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Wyoming officials blast judge’s reversal of grizzly delisting

Posted at 8:32 PM, Sep 25, 2018
and last updated 2019-07-17 14:51:35-04

CHEYENNE- Wyoming officials criticized a federal judge’s decision to place grizzly bears back under federal protection, arguing that conservation plans have helped improve the health of the species.

“Grizzly bear recovery should be viewed as a conservation success story. Due to Wyoming’s investment of approximately $50 million for recovery and management, grizzly bears have exceeded every scientifically established recovery criteria in the GYE since 2003. Numbers have risen from as few as 136 bears when they were listed in 1975, to more than 700 today,” Wyoming Gov. Matt Mead said Tuesday in a written statement.

On Monday, U.S. District Judge Dana Christensen of Missoula sided with the Crow tribe and environmentalists in blocking planned grizzly hunts in Wyoming and Idaho. Christensen vacated a 2017 rule from the U.S. Fish and Wildlife Service removing grizzly bears as a threatened species under the Endangered Species Act in the Greater Yellowstone Ecosystem.

U.S. Rep. Liz Cheney, R-Wyo., said Tuesday she’s introducing a bill in Congress directing the Department of the Interior, which oversees Fish and Wildlife, to reissue the delisting and block further judicial review.

“The decision by a Federal District Court Judge in Montana to re-list the grizzly ignores science, and disregards the important work done by the state of Wyoming to establish an effective grizzly bear management plan. My bill will stop this abuse of the court system and put management of the grizzly back in the hands of experts in Wyoming,” Cheney said.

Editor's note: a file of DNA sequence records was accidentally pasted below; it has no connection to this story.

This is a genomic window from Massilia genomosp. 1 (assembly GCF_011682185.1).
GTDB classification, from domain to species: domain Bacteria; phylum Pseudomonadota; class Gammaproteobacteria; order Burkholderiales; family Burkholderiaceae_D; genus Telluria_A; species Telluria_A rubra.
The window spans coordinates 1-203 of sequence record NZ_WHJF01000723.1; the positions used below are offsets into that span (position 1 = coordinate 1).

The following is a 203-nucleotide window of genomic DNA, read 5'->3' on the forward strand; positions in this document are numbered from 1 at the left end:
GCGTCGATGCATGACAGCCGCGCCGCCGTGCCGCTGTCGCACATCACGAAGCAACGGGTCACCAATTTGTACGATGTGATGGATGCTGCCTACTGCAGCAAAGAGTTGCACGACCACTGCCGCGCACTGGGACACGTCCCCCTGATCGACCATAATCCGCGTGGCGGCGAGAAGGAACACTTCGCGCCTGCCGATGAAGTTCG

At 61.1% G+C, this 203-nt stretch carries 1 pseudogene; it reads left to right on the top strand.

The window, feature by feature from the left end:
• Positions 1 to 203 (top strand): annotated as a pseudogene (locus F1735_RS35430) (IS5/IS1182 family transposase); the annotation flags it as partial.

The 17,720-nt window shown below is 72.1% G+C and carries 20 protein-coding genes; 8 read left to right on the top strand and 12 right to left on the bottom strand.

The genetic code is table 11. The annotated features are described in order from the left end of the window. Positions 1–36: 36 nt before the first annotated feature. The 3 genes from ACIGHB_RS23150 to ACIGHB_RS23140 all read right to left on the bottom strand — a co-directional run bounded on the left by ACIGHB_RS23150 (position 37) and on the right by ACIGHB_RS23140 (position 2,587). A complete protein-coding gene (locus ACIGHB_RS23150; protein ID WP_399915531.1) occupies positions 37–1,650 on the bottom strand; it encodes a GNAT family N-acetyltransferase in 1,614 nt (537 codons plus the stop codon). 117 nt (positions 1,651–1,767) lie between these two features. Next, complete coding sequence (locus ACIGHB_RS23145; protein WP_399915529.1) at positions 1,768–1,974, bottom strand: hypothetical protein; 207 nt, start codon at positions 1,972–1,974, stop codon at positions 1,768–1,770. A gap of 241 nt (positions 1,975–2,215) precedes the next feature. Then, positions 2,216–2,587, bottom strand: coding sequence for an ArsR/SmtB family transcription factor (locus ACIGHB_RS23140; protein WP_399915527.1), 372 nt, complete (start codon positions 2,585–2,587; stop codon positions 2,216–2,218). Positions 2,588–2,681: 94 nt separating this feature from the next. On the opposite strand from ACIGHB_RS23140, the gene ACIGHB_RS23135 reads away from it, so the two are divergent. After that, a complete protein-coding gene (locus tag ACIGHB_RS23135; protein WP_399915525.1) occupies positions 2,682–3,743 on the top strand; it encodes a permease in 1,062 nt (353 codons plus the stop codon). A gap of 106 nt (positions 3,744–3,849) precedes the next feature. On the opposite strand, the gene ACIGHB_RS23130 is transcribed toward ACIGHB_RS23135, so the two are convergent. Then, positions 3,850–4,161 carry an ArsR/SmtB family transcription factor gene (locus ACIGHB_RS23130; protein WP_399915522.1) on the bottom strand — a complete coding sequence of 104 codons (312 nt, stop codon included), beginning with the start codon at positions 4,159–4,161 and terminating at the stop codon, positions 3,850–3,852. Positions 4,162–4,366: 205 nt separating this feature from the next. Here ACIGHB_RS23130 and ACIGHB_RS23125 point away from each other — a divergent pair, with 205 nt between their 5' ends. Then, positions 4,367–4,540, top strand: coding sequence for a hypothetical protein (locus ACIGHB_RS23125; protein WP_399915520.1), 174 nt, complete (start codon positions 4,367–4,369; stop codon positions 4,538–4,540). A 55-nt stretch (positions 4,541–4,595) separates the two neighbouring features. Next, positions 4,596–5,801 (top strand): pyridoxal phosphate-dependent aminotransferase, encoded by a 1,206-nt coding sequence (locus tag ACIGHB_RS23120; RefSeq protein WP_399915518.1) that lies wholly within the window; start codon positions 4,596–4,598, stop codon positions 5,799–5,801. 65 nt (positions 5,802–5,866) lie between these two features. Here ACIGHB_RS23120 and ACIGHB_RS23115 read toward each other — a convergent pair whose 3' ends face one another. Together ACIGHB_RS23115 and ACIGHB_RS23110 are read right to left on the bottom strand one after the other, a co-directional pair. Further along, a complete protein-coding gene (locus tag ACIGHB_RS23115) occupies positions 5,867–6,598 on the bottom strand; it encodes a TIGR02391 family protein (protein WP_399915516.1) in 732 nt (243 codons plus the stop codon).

Wyoming U.S. Sens. John Barrasso and Mike Enzi, both Republicans, also called for reform of the federal law.

“This is a prime example why Congress should modernize the Endangered Species Act. We should elevate the role of states and local experts who are on the ground working with the grizzly – and other endangered species – on a daily basis. They should have the opportunity to put the strong management principles they developed in place,” Barrasso said in a statement.

Added Enzi, “As the grizzly bear population has increased in Wyoming, so has the danger to livestock, property and humans. That is why it was so important that management of the species be in the hands of the state. I hope that a quick resolution to keep the Yellowstone grizzly bears delisted can be implemented.”

Related: Judge extends block on grizzly hunting outside Yellowstone

Related: Grizzly bear hunts: A look at both sides of controversial issue

Related: Conservation groups believe Yellowstone ruling will impact northern grizzlies